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Viva Medias B's
08-18-2006, 08:08 AM
With minutes to go until the polls close, WSI News is projecting that Ted Williams will win the "Best Red Sox Ever" poll.

Today's poll features the Cincinnati Reds/Redlegs/Reds.

soxinem1
08-18-2006, 08:38 AM
Even though I grew up A White Sox and an American League fan, watching Bench was a pleasure. He hit a ton, especially for his era, and played defense like an armour wall. He could throw out a cheetah stealing.

Rose was excellent too, as were the others, but anytime you have a slugger at the toughest position, I take him.

eastchicagosoxfan
08-18-2006, 08:57 AM
All the guys listed are worthy players, including the baseball career of Pete Rose. Each player is certain to get consideration. However, I'm going to write-in a ballplayer whose last game was over a century ago. My candidate is William Ellsworth " Dummy " Hoy, the great deaf and mute player of the 1880's through the 1890's. He threw out the first pitch of the 1961 Workd Series in Cincy; he was 99 at the time. It was recognition of a great career.
Here's a link to a site attempting to get him enshrined in Cooperstown:

http://www.dummyhoy.com/

getonbckthr
08-18-2006, 09:09 AM
Sabo

BigPapaPump
08-18-2006, 09:12 AM
All the guys listed are worthy players, including the baseball career of Pete Rose. Each player is certain to get consideration. However, I'm going to write-in a ballplayer whose last game was over a century ago. My candidate is William Ellsworth " Dummy " Hoy, the great deaf and mute player of the 1880's through the 1890's. He threw out the first pitch of the 1961 Workd Series in Cincy; he was 99 at the time. It was recognition of a great career.
Here's a link to a site attempting to get him enshrined in Cooperstown:



http://www.dummyhoy.com/

Ok, maybe Dummy should be in the HOF, but no way is he a better player than Rose or Bench. Interesting story however.

buehrle4cy05
08-18-2006, 09:13 AM
I finally got the chance to vote for Frank Robinson and I did.

downstairs
08-18-2006, 09:17 AM
Mods better be on the look out... I'm willing to bet Joe Morgan comes here and votes for himself 100-200 times.

MeteorsSox4367
08-18-2006, 09:40 AM
"ESPN is reporting that on Sunday Night Baseball, analyst Joe Morgan described himself as the greatest Cincinnati Red and greatest second baseman of all time. Morgan congratulated himself on the air, while Jon Miller pronounced his name perfectly in Spanish."

Always liked the Reds, never liked Rose. I'll go with my favorite Red and one of the reasons why I wanted to be a catcher, Johnny Bench.

SOXintheBURGH
08-18-2006, 09:45 AM
Only one of those guys has more hits than anyone, ever.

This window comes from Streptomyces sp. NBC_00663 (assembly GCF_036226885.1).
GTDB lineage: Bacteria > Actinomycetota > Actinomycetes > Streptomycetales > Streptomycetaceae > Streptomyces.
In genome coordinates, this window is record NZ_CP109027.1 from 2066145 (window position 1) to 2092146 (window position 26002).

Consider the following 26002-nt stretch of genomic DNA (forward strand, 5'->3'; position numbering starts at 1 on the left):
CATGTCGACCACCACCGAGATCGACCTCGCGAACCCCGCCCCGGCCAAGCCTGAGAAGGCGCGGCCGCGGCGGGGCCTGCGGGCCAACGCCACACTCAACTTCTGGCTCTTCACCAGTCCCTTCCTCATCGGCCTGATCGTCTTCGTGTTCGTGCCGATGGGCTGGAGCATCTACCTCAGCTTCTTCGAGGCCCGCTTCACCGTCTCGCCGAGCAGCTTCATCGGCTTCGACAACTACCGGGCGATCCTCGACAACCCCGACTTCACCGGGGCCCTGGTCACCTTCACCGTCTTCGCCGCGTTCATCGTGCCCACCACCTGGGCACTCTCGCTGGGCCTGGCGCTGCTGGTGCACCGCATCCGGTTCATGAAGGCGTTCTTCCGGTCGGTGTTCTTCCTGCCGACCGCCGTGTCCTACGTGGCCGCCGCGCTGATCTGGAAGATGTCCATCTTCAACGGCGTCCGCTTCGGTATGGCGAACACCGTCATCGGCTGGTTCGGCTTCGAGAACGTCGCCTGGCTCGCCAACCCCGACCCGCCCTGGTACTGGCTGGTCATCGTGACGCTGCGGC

TornLabrum
08-18-2006, 09:46 AM
Frank Robinson was an MVP in both leagues. Since I voted for Sisler for the Browns/Orioles, he gets my vote in Cincinnati.

Railsplitter
08-18-2006, 09:50 AM
Pete Rose, no doubt. The break up of the Big Red Machine was a shame

SOXSINCE'70
08-18-2006, 10:11 AM
Frank Robinson gets my vote.
But the Reds dropped the ball after the 1965 season,
trading the (then) 30 year old outfielder to the Orioles because
they believed baseball was a game to be played by younger men.
All Robinson did for the 1966 O's was lead the A.L. in home runs,
RBI's and batting average.He then helped the underdog Orioles
sweep the heavily favored Dodgers in the World Series.
His solo HR off Don Drysdale in game 4 of the WS was all
Jim Palmer and the O's needed.Robinson was the unanimous
choice for A.L. MVP in 1966.

TornLabrum
08-18-2006, 10:16 AM
You have to admit that Pete Rose has done a great deal for his on-field reputation by his whining about his ineligibility due to betting on games. He wasn't even close to the best player on the teams he played for.

SOXSINCE'70
08-18-2006, 10:16 AM
Sabo

Yeah,but he sucked with the White Sox.:angry: :angry:

AuroraSoxFan
08-18-2006, 10:23 AM
Had to go with Pete. Can't stand him as a human being. I met him in Vegas and he really is a complete jag. But as a player, he still holds a record that does not look like it will be broken in any of our lifetimes, if ever.

PKalltheway
08-18-2006, 11:51 AM
I went with Rose. 4,256 hits are a lot of damn base hits. Even though someone else said he wasn't the best player on his own team (and that is more than likely true), he did win the 1973 MVP, and he was the spark plug for that team during the 1970's.

viagracat
08-18-2006, 11:57 AM
I said in the Pirate thread Clemente was the best I ever saw, and I've also said many times over the years Bench was the second-best. With the way he could hit and run, it was hard to believe he was a catcher. Catchers were those .220 hitting, eighth-place batters, you know? Oh, and he did that work about as well as anyone, too. Catchers don't get nearly enough respect among casual baseball fans, IMO, but knowledgeable people understand how hard these guys work.

Rose, of course, played the game as intensely as anyone I've seen, and few players were more hard-nosed than Frank Robinson. Cincinnati has seen some incredible ballplayers over the years, but as a "small-market" franchise, they'll probably be seeing fewer big studs sticking around for the long haul. Times have changed. Too bad.

I want Mags back
08-18-2006, 12:06 PM
I remember in little league my coach used to call me Johnny Bench. I thought it was a joke about sitting on he bench

gobears1987
08-18-2006, 12:07 PM